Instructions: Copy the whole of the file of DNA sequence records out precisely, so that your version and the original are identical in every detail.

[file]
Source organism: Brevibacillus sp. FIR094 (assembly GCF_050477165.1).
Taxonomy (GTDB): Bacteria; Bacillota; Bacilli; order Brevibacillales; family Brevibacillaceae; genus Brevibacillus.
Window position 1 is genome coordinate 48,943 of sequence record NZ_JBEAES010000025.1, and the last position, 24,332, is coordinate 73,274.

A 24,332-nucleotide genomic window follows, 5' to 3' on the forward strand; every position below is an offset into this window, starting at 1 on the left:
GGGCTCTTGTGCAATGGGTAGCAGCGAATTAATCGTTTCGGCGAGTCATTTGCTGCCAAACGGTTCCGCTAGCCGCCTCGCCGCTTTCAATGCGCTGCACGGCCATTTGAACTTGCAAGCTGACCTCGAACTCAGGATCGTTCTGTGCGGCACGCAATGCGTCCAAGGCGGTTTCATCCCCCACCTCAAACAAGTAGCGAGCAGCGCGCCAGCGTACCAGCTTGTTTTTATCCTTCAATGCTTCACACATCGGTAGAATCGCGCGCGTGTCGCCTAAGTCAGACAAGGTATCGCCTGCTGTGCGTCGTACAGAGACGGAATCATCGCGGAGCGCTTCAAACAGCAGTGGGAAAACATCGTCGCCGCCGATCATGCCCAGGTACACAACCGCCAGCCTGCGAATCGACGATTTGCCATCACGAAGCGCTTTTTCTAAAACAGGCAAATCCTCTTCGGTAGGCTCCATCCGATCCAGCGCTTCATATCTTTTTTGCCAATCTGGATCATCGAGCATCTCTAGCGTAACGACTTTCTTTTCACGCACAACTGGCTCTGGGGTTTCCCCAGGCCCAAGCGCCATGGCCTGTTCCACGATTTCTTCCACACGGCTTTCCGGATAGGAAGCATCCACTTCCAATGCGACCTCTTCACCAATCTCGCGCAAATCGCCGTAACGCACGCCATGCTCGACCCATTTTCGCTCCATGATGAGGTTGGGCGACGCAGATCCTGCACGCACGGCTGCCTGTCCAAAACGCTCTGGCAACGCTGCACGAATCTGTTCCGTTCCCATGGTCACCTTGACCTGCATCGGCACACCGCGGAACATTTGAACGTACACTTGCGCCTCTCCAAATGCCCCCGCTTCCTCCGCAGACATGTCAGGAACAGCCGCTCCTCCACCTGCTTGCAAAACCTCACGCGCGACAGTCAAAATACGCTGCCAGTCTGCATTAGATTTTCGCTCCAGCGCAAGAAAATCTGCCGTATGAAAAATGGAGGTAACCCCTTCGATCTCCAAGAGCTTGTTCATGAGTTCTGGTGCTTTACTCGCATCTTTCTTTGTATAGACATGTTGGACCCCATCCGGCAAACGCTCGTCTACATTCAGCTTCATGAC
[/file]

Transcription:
Source organism: Brevibacillus sp. FIR094 (assembly GCF_050477165.1).
Taxonomy (GTDB): Bacteria; Bacillota; Bacilli; order Brevibacillales; family Brevibacillaceae; genus Brevibacillus.
Window position 1 is genome coordinate 48,943 of sequence record NZ_JBEAES010000025.1, and the last position, 24,332, is coordinate 73,274.

A 24,332-nucleotide genomic window follows, 5' to 3' on the forward strand; every position below is an offset into this window, starting at 1 on the left:
GGGCTCTTGTGCAATGGGTAGCAGCGAATTAATCGTTTCGGCGAGTCATTTGCTGCCAAACGGTTCCGCTAGCCGCCTCGCCGCTTTCAATGCGCTGCACGGCCATTTGAACTTGCAAGCTGACCTCGAACTCAGGATCGTTCTGTGCGGCACGCAATGCGTCCAAGGCGGTTTCATCCCCCACCTCAAACAAGTAGCGAGCAGCGCGCCAGCGTACCAGCTTGTTTTTATCCTTCAATGCTTCACACATCGGTAGAATCGCGCGCGTGTCGCCTAAGTCAGACAAGGTATCGCCTGCTGTGCGTCGTACAGAGACGGAATCATCGCGGAGCGCTTCAAACAGCAGTGGGAAAACATCGTCGCCGCCGATCATGCCCAGGTACACAACCGCCAGCCTGCGAATCGACGATTTGCCATCACGAAGCGCTTTTTCTAAAACAGGCAAATCCTCTTCGGTAGGCTCCATCCGATCCAGCGCTTCATATCTTTTTTGCCAATCTGGATCATCGAGCATCTCTAGCGTAACGACTTTCTTTTCACGCACAACTGGCTCTGGGGTTTCCCCAGGCCCAAGCGCCATGGCCTGTTCCACGATTTCTTCCACACGGCTTTCCGGATAGGAAGCATCCACTTCCAATGCGACCTCTTCACCAATCTCGCGCAAATCGCCGTAACGCACGCCATGCTCGACCCATTTTCGCTCCATGATGAGGTTGGGCGACGCAGATCCTGCACGCACGGCTGCCTGTCCAAAACGCTCTGGCAACGCTGCACGAATCTGTTCCGTTCCCATGGTCACCTTGACCTGCATCGGCACACCGCGGAACATTTGAACGTACACTTGCGCCTCTCCAAATGCCCCCGCTTCCTCCGCAGACATGTCAGGAACAGCCGCTCCTCCACCTGCTTGCAAAACCTCACGCGCGACAGTCAAAATACGCTGCCAGTCTGCATTAGATTTTCGCTCCAGCGCAAGAAAATCTGCCGTATGAAAAATGGAGGTAACCCCTTCGATCTCCAAGAGCTTGTTCATGAGTTCTGGTGCTTTACTCGCATCTTTCTTTGTATAGACATGTTGGACCCCATCCGGCAAACGCTCGTCTACATTCAGCTTCATGAC